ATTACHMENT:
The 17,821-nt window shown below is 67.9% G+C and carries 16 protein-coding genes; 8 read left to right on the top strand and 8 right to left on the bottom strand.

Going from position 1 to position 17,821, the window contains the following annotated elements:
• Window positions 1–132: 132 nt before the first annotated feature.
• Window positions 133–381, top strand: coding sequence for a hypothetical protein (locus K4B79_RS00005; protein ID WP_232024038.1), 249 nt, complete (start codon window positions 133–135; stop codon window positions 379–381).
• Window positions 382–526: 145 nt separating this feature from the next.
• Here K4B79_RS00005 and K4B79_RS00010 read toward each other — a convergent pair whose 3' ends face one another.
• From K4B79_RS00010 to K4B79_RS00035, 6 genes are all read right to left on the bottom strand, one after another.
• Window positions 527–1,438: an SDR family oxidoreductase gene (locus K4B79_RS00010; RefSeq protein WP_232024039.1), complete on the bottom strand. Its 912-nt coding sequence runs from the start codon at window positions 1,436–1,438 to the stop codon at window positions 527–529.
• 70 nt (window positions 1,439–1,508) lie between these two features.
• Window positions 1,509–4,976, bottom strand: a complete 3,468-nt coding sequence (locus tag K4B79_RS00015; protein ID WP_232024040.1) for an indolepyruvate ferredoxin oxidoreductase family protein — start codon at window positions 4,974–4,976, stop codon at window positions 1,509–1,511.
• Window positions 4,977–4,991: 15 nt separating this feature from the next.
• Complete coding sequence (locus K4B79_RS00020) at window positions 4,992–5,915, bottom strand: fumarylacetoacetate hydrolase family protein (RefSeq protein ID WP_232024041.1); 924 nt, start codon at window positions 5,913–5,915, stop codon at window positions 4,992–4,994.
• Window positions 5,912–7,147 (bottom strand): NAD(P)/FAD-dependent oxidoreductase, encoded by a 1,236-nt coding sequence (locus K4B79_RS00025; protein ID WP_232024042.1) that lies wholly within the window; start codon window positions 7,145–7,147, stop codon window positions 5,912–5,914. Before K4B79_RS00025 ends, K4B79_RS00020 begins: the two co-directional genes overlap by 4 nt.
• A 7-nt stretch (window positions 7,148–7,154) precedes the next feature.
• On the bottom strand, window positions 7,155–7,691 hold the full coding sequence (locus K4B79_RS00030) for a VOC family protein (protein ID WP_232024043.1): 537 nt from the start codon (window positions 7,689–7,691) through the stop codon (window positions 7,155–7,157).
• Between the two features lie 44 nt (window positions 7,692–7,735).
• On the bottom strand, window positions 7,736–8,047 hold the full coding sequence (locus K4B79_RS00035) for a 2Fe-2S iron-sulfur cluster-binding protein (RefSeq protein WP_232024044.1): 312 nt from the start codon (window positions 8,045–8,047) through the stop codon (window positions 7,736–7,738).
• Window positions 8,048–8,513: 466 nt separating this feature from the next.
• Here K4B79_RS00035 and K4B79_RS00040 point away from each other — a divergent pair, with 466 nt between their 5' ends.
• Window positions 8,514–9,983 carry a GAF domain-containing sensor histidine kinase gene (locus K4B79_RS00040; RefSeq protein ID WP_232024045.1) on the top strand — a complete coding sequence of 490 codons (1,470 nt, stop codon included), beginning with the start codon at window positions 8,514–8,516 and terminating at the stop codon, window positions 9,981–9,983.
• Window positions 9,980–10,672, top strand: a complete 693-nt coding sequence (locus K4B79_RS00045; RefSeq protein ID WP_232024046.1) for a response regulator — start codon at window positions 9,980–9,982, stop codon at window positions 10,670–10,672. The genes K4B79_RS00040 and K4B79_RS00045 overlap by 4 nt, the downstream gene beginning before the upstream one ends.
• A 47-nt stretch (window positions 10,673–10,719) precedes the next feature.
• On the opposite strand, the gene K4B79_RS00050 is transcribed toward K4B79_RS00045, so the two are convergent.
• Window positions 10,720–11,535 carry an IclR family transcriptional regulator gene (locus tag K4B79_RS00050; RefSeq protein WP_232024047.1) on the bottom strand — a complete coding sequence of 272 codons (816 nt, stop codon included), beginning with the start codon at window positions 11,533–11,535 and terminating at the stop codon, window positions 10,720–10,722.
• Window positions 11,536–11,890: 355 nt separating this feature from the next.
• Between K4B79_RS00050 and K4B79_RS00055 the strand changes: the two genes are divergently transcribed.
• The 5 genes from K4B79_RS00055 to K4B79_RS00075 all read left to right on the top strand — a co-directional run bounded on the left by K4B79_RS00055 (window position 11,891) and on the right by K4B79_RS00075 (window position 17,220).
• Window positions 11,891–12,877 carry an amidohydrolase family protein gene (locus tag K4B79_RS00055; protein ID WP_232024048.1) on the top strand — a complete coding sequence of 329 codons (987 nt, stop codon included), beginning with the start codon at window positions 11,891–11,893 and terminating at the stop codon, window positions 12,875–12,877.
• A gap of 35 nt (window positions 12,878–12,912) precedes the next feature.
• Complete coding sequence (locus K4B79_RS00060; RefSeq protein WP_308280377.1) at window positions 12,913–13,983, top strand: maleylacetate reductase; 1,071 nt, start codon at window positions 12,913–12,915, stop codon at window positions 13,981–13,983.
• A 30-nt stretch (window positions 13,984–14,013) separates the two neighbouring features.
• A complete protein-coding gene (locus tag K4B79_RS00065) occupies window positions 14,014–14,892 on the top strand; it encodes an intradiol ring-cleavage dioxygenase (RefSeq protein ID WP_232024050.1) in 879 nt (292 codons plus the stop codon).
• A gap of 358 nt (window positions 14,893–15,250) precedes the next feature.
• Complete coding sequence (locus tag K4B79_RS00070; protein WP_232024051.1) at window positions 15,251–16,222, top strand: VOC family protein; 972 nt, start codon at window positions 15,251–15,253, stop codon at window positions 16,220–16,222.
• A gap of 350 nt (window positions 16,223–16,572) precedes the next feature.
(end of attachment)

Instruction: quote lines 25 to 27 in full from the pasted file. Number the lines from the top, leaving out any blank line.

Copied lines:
• Window positions 11,536–11,890: 355 nt separating this feature from the next.
• Between K4B79_RS00050 and K4B79_RS00055 the strand changes: the two genes are divergently transcribed.
• The 5 genes from K4B79_RS00055 to K4B79_RS00075 all read left to right on the top strand — a co-directional run bounded on the left by K4B79_RS00055 (window position 11,891) and on the right by K4B79_RS00075 (window position 17,220).